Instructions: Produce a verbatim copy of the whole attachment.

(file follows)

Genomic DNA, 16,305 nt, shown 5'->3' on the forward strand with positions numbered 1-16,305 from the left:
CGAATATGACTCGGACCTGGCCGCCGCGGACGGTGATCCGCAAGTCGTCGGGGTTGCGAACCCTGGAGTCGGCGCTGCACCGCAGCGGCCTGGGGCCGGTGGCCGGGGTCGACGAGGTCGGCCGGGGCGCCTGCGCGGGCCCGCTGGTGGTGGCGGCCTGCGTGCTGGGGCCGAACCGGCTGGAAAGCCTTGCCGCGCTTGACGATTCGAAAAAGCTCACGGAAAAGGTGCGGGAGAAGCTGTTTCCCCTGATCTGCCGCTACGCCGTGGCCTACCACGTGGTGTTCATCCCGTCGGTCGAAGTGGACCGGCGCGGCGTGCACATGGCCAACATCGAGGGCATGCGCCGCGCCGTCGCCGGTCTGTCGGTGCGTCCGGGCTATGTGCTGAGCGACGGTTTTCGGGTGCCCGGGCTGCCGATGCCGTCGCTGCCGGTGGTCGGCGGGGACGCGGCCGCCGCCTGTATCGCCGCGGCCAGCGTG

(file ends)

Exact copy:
Genomic DNA, 16,305 nt, shown 5'->3' on the forward strand with positions numbered 1-16,305 from the left:
CGAATATGACTCGGACCTGGCCGCCGCGGACGGTGATCCGCAAGTCGTCGGGGTTGCGAACCCTGGAGTCGGCGCTGCACCGCAGCGGCCTGGGGCCGGTGGCCGGGGTCGACGAGGTCGGCCGGGGCGCCTGCGCGGGCCCGCTGGTGGTGGCGGCCTGCGTGCTGGGGCCGAACCGGCTGGAAAGCCTTGCCGCGCTTGACGATTCGAAAAAGCTCACGGAAAAGGTGCGGGAGAAGCTGTTTCCCCTGATCTGCCGCTACGCCGTGGCCTACCACGTGGTGTTCATCCCGTCGGTCGAAGTGGACCGGCGCGGCGTGCACATGGCCAACATCGAGGGCATGCGCCGCGCCGTCGCCGGTCTGTCGGTGCGTCCGGGCTATGTGCTGAGCGACGGTTTTCGGGTGCCCGGGCTGCCGATGCCGTCGCTGCCGGTGGTCGGCGGGGACGCGGCCGCCGCCTGTATCGCCGCGGCCAGCGTG